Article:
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Dropping the Ball on the Climate-Conflict Nexus

Last week the United States Institute of Peace hosted an event featuring the Administrator of the UN Development Program, Helen Clark, and a panel of experts to discuss building resilience and preventative capabilities in the face of growing social, economic and political pressures brought about by climate change. Underlying the event was the release of a report late last year by the National Research Council on climate change and social stress. Recent research shows that climate change serves as a conflict multiplier, encouraging new conflicts while reinforcing existing ones. As a result, recognizing the threat climate change poses and building resilience in fragile societies to these pressures is a critical issue, not just to limit the devastating effects of natural disasters but also for conflict prevention.

Unfortunately, the primary takeaway from the event was that we generally lack the sense of urgency these issues call for. While national security policymakers no longer question the connection between human security and the environment, the human consequences of climate change largely remains in the distant background in national and international policy. Yet these consequences are already apparent. Rising sea levels threaten numerous small island states while changing weather patterns increase the devastation of natural disasters, from heat waves in Russia and drought in East Africa to floods in Pakistan and stronger hurricanes in the Atlantic. These events constrain current resources, both for the people affected and the ability of the international community to respond. These economic pressures, along with a growing youth demographic in the developing world, set up a perfect recipe for conflict.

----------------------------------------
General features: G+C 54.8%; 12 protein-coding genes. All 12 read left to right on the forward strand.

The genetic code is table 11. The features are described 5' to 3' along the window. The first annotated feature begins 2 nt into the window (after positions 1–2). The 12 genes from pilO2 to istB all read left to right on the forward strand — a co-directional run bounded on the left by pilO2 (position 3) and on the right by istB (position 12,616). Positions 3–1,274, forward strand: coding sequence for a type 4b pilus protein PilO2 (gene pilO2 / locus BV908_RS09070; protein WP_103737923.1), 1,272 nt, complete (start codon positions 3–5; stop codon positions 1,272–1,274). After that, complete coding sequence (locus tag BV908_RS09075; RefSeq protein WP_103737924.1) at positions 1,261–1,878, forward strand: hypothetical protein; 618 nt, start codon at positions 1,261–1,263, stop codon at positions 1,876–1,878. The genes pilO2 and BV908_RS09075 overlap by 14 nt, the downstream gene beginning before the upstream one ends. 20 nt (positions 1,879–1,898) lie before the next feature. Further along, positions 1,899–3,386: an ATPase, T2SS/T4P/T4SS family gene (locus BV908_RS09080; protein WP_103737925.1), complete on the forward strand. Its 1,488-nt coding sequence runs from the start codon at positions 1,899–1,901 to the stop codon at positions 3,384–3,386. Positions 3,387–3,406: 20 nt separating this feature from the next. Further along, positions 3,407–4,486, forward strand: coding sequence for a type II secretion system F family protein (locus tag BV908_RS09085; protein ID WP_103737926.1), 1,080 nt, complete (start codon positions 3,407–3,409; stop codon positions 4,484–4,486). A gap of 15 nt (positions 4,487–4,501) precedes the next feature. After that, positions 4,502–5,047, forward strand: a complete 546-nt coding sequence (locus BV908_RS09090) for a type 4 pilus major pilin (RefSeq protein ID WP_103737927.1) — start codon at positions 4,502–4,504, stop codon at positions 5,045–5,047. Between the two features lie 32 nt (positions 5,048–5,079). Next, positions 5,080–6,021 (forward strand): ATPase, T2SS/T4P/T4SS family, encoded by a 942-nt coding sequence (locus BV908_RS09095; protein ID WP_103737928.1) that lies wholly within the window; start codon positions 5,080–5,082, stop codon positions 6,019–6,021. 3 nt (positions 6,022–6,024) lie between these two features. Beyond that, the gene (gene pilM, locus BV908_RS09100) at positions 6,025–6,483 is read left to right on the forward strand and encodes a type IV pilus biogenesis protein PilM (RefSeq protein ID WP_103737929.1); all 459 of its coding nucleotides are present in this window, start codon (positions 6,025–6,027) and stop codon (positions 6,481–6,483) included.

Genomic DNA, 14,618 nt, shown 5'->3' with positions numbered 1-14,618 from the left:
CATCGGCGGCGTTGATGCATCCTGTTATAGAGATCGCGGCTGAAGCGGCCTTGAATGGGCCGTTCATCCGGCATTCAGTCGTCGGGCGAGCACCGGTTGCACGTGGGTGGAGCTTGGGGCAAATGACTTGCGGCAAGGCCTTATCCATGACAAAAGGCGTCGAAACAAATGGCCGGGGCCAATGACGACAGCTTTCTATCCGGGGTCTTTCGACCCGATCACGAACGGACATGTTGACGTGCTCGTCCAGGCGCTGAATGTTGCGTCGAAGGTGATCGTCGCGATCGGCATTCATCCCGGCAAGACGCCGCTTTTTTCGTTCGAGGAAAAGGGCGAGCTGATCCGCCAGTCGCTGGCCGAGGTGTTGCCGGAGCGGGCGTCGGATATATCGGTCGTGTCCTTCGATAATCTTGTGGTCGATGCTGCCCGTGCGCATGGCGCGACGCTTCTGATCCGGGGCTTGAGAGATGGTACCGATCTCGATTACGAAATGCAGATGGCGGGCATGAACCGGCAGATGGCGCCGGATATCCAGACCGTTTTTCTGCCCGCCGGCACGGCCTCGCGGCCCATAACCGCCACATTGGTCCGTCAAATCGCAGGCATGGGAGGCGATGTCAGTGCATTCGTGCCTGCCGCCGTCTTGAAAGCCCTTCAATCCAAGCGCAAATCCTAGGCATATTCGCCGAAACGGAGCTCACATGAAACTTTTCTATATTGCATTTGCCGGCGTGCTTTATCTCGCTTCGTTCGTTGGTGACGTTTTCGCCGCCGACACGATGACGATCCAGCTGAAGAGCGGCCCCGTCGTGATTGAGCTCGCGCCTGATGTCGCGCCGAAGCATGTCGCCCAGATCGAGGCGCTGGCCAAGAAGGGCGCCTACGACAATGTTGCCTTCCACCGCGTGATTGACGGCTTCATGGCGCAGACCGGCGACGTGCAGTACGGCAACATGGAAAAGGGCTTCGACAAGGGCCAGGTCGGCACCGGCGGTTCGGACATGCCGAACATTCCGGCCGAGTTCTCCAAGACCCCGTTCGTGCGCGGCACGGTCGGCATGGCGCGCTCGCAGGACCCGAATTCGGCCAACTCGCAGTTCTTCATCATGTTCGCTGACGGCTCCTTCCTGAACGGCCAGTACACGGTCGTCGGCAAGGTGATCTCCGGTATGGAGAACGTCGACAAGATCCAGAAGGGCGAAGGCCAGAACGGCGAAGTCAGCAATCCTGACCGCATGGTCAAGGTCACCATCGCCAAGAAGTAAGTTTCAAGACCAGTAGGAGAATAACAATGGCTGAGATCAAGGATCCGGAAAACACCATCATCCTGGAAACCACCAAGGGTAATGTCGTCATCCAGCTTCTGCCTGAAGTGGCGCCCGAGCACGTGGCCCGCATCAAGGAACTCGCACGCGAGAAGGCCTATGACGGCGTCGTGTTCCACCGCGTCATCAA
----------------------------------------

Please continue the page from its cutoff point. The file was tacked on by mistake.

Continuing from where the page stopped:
One example raised by an audience member is that of Boko Haram, a militant Islamic group from Northern Nigeria. Although the group was founded in Borno State near Lake Chad – a vital resource in the arid Chad Basin of the Sahel which has shrunk by 90% in the last 50 years resulting in severe economic decline for the region – international attention on the region did not exist until Boko Haram began attacking government buildings and civilians in Nigeria. Now, there is plenty of attention on Boko Haram but it is largely seen through the lens of global terrorism and not as the price of resource scarcity due to climate change and government corruption. This disconnect is due both to our narrow view of terrorism but also our human tendency towards reaction rather than prevention. Until we can properly conceptualize the danger that climate change presents and acknowledge its consequences, we are setting ourselves up for disaster.

Scientists agree that a rise of two degrees Celsius in global temperatures from pre-Industrial averages would bring about disastrous changes to the environment. Keeping the world below this two degree benchmark has been the primary goal of international agreements on climate change. While so far the average global temperature has only risen an estimated 0.7 degrees, the rate of increase is drastically speeding up; new predictions estimate the world is on track for a potentially catastrophic six-degree rise by 2100. As fragile societies are already facing increased conflict due to mounting resource scarcity and climate pressures with a mere 0.7 degree rise, now is the time to ask whether we are prepared for the consequences of an unchecked six degree rise which will impact everyone in ways that are difficult to fully fathom today. As the answer to that question is almost undoubtedly “no”, we need to start putting real resources towards the problem and help the most fragile and threatened states among us move towards stronger resiliency.

 


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